Should You Learn To Read Thai?

Many Thai language learners start out by learning how to speak the basics.  If you ask these people why they aren’t learning the Thai alphabet, you’ll hear a lot of common myths such as “it’s not important to read Thai” or “the Thai script is too difficult.”  I avoided the Thai script like the plague and spent the first 6 months only using transcriptions.  Once I finally sat down and spent a weekend learning how to read I thought “that’s it?”  It’s really not so difficult!


Why Should You Learn The Thai Script?

There are tons of benefits to learning the Thai alphabet and tone rules, but I want to keep this post a brief so I’ll limit this list to just a few important reasons.

  • You’ll have much better pronunciation if you can read Thai.  There are sounds in Thai that you can’t easily map onto the English/Roman alphabet, so you’ll always be at a disadvantage if you only use transcriptions.
  • You’ll have hundreds of bonus learning opportunities every day if you learn the Thai script.  As you go through your day you’ll be exposed to menus, street signs, building names, and countless other bits of Thai that you would have to ignore if you didn’t learn how to read.
  • Learning to read opens up the door to the Thai internet – you can read and talk to your Thai friends on LINE, Facebook, twitter, or just browse through the news in Thai for some extra practice.
  • Reading makes learning Thai faster and easier in the long run.  With all of this extra practice you’ll start to pick up and reinforce vocabulary much faster once you can read.  You’ll walk by a hospital and see โรงพยาบาล on the sign.  You’ll head to school in the morning and see โรงเรียน written in large letters.  Once you’ve seen these things over and over they’ll be burned into your brain and you won’t forget them!

Hards Truths About Learning To Read Thai

It’s not all sunshine and rainbows, there are a few difficulties when learning the Thai script.  For one, there are a lot of letters in the Thai alphabet!  We’re used to using 26 letters in English, but Thai has almost triple that amount and it takes some practice to quickly recognize each letter.  There are also three different classes of consonants and you need to remember the class so that you can determine the correct tone of a syllable or word.

Thai vowels can be written on any of the four sides of a consonant or even on multiple sides!  Take a quick look at these vowel examples to see how they can appear left, right, above, or below a consonant:
เ- (left)    -ะ (right)     ี (above)     ู (below)

There are additional symbols in the alphabet called Tone Marks that are written above Thai consonants and that change the tone (and meaning) of a syllable.  Thai is thought to be the first written language that included Tone Marks, but as English speakers these symbols aren’t something that we’ve seen before.

There aren’t spaces between words in Thai.  Many beginner textbooks or learning programs add spaces to make it easier to read, but real Thai doesn’t have spaces between the words and this can take a little getting used to for students of Thai.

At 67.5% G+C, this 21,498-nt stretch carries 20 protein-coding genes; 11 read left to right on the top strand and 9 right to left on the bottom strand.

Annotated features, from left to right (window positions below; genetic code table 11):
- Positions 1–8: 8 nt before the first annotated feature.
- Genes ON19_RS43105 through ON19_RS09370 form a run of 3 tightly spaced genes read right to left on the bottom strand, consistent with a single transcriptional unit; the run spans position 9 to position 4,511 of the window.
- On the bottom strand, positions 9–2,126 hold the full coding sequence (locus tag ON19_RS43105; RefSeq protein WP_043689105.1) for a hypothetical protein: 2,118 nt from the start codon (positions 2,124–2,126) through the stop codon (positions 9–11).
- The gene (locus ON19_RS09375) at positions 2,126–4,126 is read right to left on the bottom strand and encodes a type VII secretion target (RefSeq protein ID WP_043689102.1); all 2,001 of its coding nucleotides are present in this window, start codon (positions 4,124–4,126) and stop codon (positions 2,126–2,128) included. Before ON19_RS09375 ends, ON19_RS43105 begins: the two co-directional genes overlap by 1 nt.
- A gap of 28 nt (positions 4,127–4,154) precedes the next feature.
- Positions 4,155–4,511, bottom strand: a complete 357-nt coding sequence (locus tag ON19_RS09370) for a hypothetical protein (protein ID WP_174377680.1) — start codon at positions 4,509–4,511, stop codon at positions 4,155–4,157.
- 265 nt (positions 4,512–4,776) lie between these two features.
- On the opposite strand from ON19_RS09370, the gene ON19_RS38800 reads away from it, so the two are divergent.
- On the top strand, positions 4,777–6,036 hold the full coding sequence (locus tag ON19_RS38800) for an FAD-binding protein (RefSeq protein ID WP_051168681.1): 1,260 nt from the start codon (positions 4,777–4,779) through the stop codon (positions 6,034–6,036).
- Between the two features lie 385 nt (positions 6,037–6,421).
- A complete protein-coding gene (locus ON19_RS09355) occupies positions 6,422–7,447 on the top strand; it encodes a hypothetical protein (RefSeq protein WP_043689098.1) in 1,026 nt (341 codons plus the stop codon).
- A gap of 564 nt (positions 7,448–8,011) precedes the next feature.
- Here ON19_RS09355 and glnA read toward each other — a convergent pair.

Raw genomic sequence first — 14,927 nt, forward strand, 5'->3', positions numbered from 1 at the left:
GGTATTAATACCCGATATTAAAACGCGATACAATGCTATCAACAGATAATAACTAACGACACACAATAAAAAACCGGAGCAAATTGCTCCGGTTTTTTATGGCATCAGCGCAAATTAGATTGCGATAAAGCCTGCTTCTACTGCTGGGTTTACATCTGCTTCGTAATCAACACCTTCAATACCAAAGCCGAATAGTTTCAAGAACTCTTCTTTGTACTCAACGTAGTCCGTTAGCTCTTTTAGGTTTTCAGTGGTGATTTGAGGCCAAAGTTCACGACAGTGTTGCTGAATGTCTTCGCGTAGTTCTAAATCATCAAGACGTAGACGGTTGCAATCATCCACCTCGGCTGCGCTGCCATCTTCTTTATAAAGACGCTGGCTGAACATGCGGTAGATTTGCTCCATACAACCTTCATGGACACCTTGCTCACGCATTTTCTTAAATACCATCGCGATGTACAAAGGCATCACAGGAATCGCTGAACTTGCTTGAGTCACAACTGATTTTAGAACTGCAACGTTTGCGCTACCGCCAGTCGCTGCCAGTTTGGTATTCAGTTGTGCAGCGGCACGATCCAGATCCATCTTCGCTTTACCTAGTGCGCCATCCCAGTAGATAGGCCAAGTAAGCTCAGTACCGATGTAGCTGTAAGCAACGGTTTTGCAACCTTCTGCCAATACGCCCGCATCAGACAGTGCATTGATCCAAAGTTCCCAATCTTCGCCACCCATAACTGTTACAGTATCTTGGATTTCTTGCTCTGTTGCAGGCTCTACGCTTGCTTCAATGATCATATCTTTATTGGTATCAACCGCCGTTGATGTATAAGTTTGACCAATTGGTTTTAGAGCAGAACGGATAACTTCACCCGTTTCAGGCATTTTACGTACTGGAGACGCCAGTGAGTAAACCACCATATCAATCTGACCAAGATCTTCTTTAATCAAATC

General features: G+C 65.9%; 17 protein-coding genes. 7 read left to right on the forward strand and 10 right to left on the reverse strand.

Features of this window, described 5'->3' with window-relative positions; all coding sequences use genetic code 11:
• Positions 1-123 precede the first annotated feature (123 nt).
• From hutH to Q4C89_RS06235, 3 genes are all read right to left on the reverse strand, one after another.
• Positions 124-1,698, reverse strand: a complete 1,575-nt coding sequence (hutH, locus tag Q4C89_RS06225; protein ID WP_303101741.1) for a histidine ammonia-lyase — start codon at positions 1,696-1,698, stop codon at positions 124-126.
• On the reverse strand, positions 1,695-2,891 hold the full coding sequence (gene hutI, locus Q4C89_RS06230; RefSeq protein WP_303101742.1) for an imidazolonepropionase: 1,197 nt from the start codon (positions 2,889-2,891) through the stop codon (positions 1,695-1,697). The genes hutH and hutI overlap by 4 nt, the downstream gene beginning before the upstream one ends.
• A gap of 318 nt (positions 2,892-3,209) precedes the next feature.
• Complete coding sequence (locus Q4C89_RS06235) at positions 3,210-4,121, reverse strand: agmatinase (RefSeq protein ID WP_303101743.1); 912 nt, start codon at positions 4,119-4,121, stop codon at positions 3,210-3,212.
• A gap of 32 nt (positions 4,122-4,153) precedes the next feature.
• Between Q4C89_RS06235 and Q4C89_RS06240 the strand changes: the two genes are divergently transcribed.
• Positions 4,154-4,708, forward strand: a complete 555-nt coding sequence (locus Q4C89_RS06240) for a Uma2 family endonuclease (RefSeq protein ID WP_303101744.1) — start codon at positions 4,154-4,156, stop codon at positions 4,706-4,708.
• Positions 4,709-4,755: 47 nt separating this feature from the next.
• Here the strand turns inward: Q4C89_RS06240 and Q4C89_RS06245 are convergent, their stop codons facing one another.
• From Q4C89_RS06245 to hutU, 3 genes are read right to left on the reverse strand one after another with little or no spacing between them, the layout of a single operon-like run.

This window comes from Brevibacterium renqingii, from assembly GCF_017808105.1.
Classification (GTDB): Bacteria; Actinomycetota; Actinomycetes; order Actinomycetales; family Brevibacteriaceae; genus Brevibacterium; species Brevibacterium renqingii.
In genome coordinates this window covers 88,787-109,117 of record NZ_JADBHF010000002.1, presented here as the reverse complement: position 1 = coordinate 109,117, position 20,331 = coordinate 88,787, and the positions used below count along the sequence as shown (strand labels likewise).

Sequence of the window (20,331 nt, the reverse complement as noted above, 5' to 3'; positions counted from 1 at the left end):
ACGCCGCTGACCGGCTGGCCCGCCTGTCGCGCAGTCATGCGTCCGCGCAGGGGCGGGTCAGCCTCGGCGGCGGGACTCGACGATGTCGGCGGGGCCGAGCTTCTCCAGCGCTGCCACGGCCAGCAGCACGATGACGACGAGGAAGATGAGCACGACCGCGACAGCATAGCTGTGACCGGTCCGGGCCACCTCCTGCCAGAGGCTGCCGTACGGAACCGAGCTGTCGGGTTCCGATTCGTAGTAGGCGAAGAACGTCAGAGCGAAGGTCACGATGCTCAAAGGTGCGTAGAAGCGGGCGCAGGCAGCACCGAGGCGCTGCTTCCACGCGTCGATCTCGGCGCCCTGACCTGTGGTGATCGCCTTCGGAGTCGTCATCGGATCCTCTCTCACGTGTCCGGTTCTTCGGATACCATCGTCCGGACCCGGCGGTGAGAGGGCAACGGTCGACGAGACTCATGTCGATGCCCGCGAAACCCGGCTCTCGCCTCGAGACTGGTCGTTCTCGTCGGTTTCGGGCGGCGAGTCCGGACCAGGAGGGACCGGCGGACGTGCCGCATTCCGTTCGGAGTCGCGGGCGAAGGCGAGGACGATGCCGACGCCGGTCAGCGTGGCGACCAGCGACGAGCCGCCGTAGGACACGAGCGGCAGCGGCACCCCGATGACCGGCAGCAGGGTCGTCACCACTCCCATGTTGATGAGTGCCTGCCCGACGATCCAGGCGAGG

Shortcuts & Silver Linings

The good news is that learning to read Thai is not as difficult as people make it seem.  There are some shortcuts that cut down on total learning time and some silver linings that make learning the Thai alphabet easier than English in some ways.

I’m writing another blog post that goes into details on mnemonics, but I want to briefly mention them here.  Mnemonics are memory aids that exploit our natural ability to learn stories and they make learning the Thai alphabet much easier.  Let’s take a look at an example mnemonic with the Thai letter บ.  Most textbooks would tell you that this letter makes a ‘b’ sound, which is true, and then they expect you to remember that forever.  Once you’ve been shown 43 other letters, some of which look quite similar, it can be hard to keep them all straight.

Now let’s look again at the Thai letter บ, but this time you look at notice that it looks like a bucket.  Every time you see this in the future it’s easy to remember the sound it makes because you can quickly associate it with an English word and shape that you already know with the same sound!

A silver lining about learning to read is that all good dictionaries include transcriptions to fall back on.  If you can’t remember small portions of the alphabet or if you’re still struggling with the tone rules, you’ll get a chance to practice and check the correct sound or tone each time you look up a word in the dictionary, which makes things much easier!


In Conclusion

If you’re just going to Thailand for a week or two and want to order some food in Thai or get around a little easier, there’s really no point in learning how to read Thai.  On the other hand, if you live in Thailand or you’re staying there for a few months or more (or if you just really like the language) then you should take the time to sit down and learn the script.  It really only takes a few hours to get the basics down and probably a week to be comfortable with the various rules and exceptions. Just make sure that you spread your learning out over multiple days for the best long-term retention and don’t try to cram the entire Thai alphabet in one afternoon!

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